Female Student Leaders Empower Their Peers at Jean Steckle PS

The energy was palpable at Jean Steckle Public School in Kitchener on the evening of Wednesday, May 15 as 50 female students from Grades 5 through 8 from Jean Steckle and Janet Metcalfe Public Schools gathered to take part in a Girls’ Night In. As soon as the doors opened, attendees flowed in, eager to take part in the evening’s festivities, which included a maze, cookie decorating, photo booth, inspirational speaker and more. Participants kicked off the night and got moving thanks to an energetic dance class led by Kim Basler, a group fitness instructor for GoodLife Fitness.

The school’s Girl Talk Empowerment chapter was responsible for organizing the event, and Jan Laffin, a teacher at Jean Steckle and one of the staff coordinators of the club, explained the Girls’ Night In was intended to wrap-up the club’s first year at the school. “Tonight’s about celebrating our whole Girl Talk year,” said Laffin.

The students took the lead on this event, Laffin explained, from planning the focus of the evening to the individual activities each of the girls would get to take part in. “We just supported them,” said Laffin. “It was them becoming leaders.” This was emblematic of how teachers at the school have come to know they can lean on these students when they need support, she explained.

Members of the Girl Talk Empowerment chapter at Jean Steckle stand before the crowd of attendees during their Girls’ Night In event.

Apart from being an evening of fun, bonding and role-modelling, it also presented a number of learning opportunities for participants. The aim of the evening, Laffin pointed out, was to help inspire girls “to be themselves.” “It builds community and it empowers the girls to do what they dream of doing,” she said. Most importantly, it teaches them that with a little hard work and determination, no goal is out of reach.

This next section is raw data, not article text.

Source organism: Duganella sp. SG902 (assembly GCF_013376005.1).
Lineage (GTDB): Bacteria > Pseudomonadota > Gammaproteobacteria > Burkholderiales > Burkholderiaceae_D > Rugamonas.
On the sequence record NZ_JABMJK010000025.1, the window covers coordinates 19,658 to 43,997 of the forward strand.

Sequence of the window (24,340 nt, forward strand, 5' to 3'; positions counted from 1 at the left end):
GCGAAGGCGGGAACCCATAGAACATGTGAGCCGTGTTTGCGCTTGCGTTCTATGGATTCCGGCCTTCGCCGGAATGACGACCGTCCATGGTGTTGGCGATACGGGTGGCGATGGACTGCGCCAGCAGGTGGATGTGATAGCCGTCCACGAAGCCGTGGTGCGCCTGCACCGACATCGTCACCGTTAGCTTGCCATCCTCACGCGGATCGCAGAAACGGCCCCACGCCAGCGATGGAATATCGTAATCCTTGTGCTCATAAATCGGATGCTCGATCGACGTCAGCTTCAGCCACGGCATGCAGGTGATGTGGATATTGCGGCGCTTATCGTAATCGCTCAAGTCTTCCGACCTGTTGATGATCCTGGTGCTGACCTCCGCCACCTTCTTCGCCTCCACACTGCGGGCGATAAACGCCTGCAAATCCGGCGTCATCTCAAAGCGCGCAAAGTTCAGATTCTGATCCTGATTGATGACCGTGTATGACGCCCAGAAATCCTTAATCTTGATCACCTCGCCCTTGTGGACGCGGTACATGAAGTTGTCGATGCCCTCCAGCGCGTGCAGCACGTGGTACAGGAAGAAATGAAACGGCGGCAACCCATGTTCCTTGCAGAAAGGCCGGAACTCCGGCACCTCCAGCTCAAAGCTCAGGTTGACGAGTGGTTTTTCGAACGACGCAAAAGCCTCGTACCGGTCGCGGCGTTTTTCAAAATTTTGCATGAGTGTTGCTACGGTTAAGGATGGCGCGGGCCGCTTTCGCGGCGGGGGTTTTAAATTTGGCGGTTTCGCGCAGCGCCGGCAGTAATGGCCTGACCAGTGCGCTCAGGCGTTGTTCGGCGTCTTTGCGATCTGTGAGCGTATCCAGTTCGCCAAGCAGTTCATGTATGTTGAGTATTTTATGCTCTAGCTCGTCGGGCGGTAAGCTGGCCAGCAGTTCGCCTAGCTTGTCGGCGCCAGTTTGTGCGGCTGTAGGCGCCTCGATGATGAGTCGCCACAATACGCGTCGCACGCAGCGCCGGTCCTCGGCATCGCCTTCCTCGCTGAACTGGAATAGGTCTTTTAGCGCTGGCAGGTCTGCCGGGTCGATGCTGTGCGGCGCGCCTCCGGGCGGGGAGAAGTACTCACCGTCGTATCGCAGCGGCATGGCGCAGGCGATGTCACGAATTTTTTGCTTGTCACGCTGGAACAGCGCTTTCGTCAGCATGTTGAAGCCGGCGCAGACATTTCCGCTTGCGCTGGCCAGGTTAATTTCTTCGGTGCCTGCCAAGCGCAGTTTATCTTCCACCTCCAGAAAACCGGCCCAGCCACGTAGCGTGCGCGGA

The group wanted to make an impact beyond their school community and selected the Innisfree Hospice as their focus for fundraising efforts. Tragically, two members of the Girl Talk chapter at Jean Steckle lost their mother to cancer earlier in the school year and this difficult experience was eased thanks to the support offered by Innisfree. A portion of every attendee’s $5.00 admission was donated to help support other families in similar circumstances.

The group also had a chance to hear from Taylor Lindsay-Noel, an inspirational speaker, former gymnast and Olympic hopeful. At 14 years-old, Lindsay-Noel’s dreams of representing Canada on the global stage were cut short after a fall from the high-bar left her a quadriplegic. She spoke about how she struggled with purpose and identity following her injury. “Who am I when I am not in sport?” she asked herself.

Taylor Lindsay-Noel speaks to an enthralled crowd during Girls’ Night In.

Lindsay-Noel never gave up, though. She continued to pursue her dreams and passions, later enrolling at Ryerson University in the Radio and Television Arts program, and now has her own popular podcast and organic tea shop. She showed students that although everyone will go through hardships and challenges in their lives, they will not define you. “You have so much potential,” said Lindsay-Noel. “I cannot wait to hear about all the amazing things you’re going to do with your lives.”

The message and experience weren’t lost on the students, who gave a roaring round of applause for Lindsay-Noel as she finished. Rhyana Eckhardt, a grade 8 student and one of the members of the Girl Talk Empowerment chapter, explained she was pleased to see the audience taking the ideas from the entire evening to heart. For her, that was the purpose of the event. “We wanted to empower girls to be themselves and not care about their body sizes and to just be comfortable with who they are,” said Eckhardt. “You shouldn’t be scared to be yourself.”

Maia Hernandez, another grade 8 member of the Girl Talk group, echoed Eckhardt’s sentiment, adding that it’s important to provide younger girls with role models. She added that this event was the culmination of a successful year of the Girl Talk Empowerment chapter at Jean Steckle. The opportunity to meet with the group and teachers every week allowed them to connect and open up in new ways. “I like it because we never really had anything like this,” said Eckhardt.

Jessica Tilt, a teacher and another staff member of the Girl Talk Empowerment chapter, was so pleased with the number of attendees coming through the door. Laffin and Tilt both mentioned how grateful they were for the support they received throughout the planning process from the principal at Jean Steckle, Andrea Michelutti. “We couldn’t have run this event without her support and guidance along the way,” said Tilt. She added that she was so proud of the work the students put into the evening and impressed by the results she saw as students left. “For these group of girls, it does so much for them,” said Tilt. “To see the smiles that it brought…I think that’s what makes it special.”

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